To those of you who struggle with BPD or any other mental illness let me speak some truth to you. YOU ARE NOT ALONE. It is SO easy to feel alone in the battle for mental health. I am here. Even if nobody else is, I am. Reach out to me, talk to me. I was diagnosed when I was 18 with BPD, but had been struggling with it since I can remember. I admittedly have chosen the hard route of not taking medication. Not because medication is bad (it’s not!) I just did not want to have to be on medication for the rest of my life. So I have been studying myself these last four years learning my red flags, my warning signs. Learning how I best cope with certain situations, when I need to be alone and when I need to be with people. Living with a mental illness is not hopeless. Is it difficult? Absolutely. Does it just plain suck sometimes? ABSOLUTELY! But it is possible so do not give up hope! This life is worth living, and living to the fullest. Also promise me one other thing. Do not ever let your mental illness limit you. Do not limit yourself, and do not ever let someone else limit you.

**I want to note that I think medication and counseling are a very important part of dealing with mental issues! SO PLEASE DO NOT HEAR WHAT I AM NOT SAYING. If you need to take medication and go to counseling that is in no way a weakness!**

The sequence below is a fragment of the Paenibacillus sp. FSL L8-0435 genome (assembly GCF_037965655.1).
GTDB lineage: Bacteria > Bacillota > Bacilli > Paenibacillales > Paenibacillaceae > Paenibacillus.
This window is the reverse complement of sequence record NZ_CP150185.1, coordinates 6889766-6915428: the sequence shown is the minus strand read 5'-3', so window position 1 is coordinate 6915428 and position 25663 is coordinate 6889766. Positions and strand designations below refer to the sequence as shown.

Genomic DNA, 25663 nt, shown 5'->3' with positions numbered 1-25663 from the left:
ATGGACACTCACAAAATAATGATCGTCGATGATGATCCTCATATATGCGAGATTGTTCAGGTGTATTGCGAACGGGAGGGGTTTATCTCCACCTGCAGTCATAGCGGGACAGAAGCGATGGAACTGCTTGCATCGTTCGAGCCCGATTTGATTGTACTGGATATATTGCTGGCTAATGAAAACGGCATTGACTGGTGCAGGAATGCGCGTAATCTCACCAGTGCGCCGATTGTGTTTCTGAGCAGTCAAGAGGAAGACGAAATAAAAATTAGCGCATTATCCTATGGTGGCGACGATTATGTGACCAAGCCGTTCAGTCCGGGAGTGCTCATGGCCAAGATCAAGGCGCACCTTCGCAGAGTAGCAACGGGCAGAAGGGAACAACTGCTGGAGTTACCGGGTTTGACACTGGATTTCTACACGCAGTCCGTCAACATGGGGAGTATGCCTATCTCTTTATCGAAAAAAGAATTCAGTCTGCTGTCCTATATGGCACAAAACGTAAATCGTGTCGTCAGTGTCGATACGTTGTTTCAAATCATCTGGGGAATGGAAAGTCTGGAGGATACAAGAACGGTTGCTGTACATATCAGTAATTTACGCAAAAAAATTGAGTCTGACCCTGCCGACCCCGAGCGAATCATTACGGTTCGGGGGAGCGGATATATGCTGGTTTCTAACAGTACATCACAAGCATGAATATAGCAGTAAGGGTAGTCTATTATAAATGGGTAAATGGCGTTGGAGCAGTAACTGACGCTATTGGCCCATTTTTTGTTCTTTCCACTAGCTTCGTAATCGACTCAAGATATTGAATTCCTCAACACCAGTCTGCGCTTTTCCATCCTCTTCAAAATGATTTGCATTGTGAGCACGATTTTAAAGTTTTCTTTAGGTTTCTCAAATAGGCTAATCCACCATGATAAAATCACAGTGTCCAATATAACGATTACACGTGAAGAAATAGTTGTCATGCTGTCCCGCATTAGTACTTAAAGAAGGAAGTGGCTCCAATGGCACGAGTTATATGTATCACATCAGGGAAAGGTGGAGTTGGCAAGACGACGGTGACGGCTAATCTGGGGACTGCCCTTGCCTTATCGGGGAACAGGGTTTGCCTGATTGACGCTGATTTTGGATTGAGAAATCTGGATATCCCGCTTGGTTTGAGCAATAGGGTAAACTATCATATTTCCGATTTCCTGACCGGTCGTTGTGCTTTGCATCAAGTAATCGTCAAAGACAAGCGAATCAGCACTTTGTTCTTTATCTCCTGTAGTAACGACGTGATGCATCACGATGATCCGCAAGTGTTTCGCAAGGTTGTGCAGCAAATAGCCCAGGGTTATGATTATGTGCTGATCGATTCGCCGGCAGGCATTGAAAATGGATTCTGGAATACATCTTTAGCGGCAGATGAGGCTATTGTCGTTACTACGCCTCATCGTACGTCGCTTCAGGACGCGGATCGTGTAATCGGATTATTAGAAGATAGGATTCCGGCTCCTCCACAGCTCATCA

Having BPD has helped me to be able to feel emotion on a whole new level. A level some people only dream about feeling. Does that super feeling power also come with its disadvantages? Sure does. But does it allow me to love all of humanity more than I think is healthy sometimes? Yes, and for that I am undeniably grateful. I am choosing to no longer hide myself because the world tells us to be ashamed. I will be me, and I will do it without shame.


2 thoughts on “An Ordinary Woman with an Extraordinary God

  1. Go baby go! Human nature is ‘to be LIKE everyone to be likeable’ …. Really, we just need honesty. God does create each of us perfectly according to His world … LOVE YOUR WILLINGNESS TO SHARE! XXXXXXOOOOOOO